Kyle Korver: It wasn’t the best shooting night Korver has had this season, but it was also one of his better nights outside of scoring the basketball. He found a way to get three steals in the first quarter, supplied four assists, and helped clean the glass with 7 rebounds. He wasn’t a protruding positive with his play, but did all the little things to avoid being a minus. 5/10

Elton Brand: Brand did his best against an ultra big Pistons squad. He hustled, grabbed almost half of Atlanta’s offensive rebounds, and tried to defend well. Drummond and Monroe just weren’t having any of it. Despite two blocks from Elton, the Detroit duo went 20-28 from the field. That’s an issue. Brand might not have been the problem, but he didn’t look like the solution either. 4/10

Shelvin Mack: Mack’s statline is a lot prettier than his actual impact on this game. He scored the ball well on Brandon Jennings, which isn’t a surprise. His 21 points were actually a career high. However, as a facilitator, he was bland. Korver and Carroll combined for 5 turnovers, and both players are the kinds of guys you don’t want to see the ball in their hands outside of shooting the basketball. Shelvin scored well, but didn’t command the offense in a confident manner and that held weight in this contest. He also came away with a few turnover though, and had some really nice hustling rebounds in a spot start for Teague. 7/10 Continue Reading…

No Smoove, No Problem?

Brandon Barnes —  December 25, 2013 — 1 Comment

We knew going into this season that one of our franchise players was leaving for the Motor City. We knew that letting him walk was a move that improved our outlook on the future. We knew that we were losing one of the most dynamic forwards in the game.

We knew that bringing in Paul Millsap on a cheap cost-effective STEAL of a contract would help replace him. What we didn’t know, was that some parts of his game would be magically duplicated in different Hawks players this year.

So there’s that. And then there’s the fact that we also miss him deeply in many aspects of the game. It’s tough to replicate Josh Smith’s production, but these Hawks players are doing their best do make us forget about him.

Two is Better Than One

Danny Ferry, in a way, signed two players from Utah who, when combined, show Smoove-like abilities. Millsap has the inside play, DeMarre Carroll has the energy and (sometimes) solid defense (Not at Smoove’s level, but good). Both of them can shoot well from outside, too. Compared to Smoove’s 26% mark from beyond the arc this season, Trillsap and the Junk Yard Dog are shooting 41% and 32%, respectively. Both considerably better than the hometown stud.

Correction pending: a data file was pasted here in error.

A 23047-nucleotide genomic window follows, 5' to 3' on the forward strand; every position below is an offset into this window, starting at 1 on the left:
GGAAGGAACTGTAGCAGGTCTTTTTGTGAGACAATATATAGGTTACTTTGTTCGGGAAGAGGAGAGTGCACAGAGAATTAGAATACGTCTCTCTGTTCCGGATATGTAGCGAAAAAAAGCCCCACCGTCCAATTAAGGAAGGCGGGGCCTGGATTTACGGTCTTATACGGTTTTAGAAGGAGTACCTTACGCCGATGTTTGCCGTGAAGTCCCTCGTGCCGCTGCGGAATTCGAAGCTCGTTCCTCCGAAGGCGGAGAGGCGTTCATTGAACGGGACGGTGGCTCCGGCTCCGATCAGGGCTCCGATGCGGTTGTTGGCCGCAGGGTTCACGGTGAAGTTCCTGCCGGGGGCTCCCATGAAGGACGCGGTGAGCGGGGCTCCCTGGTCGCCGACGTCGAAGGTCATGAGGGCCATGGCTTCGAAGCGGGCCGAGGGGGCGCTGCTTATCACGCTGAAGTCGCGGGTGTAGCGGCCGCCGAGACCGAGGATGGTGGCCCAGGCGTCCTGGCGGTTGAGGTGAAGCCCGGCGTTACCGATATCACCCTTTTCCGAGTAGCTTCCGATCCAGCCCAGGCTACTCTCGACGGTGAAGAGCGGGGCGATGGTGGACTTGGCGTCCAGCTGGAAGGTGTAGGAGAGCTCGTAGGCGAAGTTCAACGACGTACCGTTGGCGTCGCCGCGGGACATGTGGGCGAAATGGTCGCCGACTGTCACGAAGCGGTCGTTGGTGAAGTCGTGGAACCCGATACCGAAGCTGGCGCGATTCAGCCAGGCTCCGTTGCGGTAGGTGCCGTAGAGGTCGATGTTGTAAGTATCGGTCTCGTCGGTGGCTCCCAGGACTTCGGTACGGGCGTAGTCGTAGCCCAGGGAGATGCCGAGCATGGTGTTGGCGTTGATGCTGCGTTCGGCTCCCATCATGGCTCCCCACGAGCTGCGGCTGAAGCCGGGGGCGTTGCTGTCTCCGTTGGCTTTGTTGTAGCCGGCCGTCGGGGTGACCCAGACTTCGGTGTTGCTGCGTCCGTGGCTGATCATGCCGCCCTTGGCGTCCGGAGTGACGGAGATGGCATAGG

Along with this, they both know how to play within their abilities. Sure, DeMarre goes through stretches where he may shoot a little too frequently, but at least they’re relatively open looks and that’s what he was signed in the offseason to do, anyway.

In Paul’s case, he’s a very “smoove” player. Much like Joe Johnson, he seems to be very calm and collected on the court, all while doing what he wishes with the ball in his hands. You don’t see him jawing with refs and getting techs left and right. He plays hard and he plays smart: two things that Danny Ferry wants from every member of the ballclub. Continue Reading…

If you’re a Hawks fan, get ready for a full season’s worth of trade rumors and speculation regarding this team. Bill Simmons declared the Hawks “built to trade” in his video preview of the Hawks’ season with Jalen Rose. And now Zach Lowe continues the theme in a piece for Grantland in which he suggests the Hawks may be in the market for Luol Deng or Omer Asik.

[Paul] Millsap is a valuable piece, and the Millsap/Al Horford pairing gives Atlanta impeccable spacing. But he’s also something of a Horford Lite, and if Danny Ferry can turn him into a game-changing wing or center (Omer Asik?), then they should at least think about it.

I polled the HawksHoop staff and the overwhelming reaction to this proposed trade was negative due to the spacing issues Lowe cited. Bo Churney also questioned whether Atlanta’s frugal ownership will want to pay Asik the $15 million owed in the last year of his poison pill contract (even though the cap hit is only $8 million, slightly less than what Millsap makes). Continue Reading…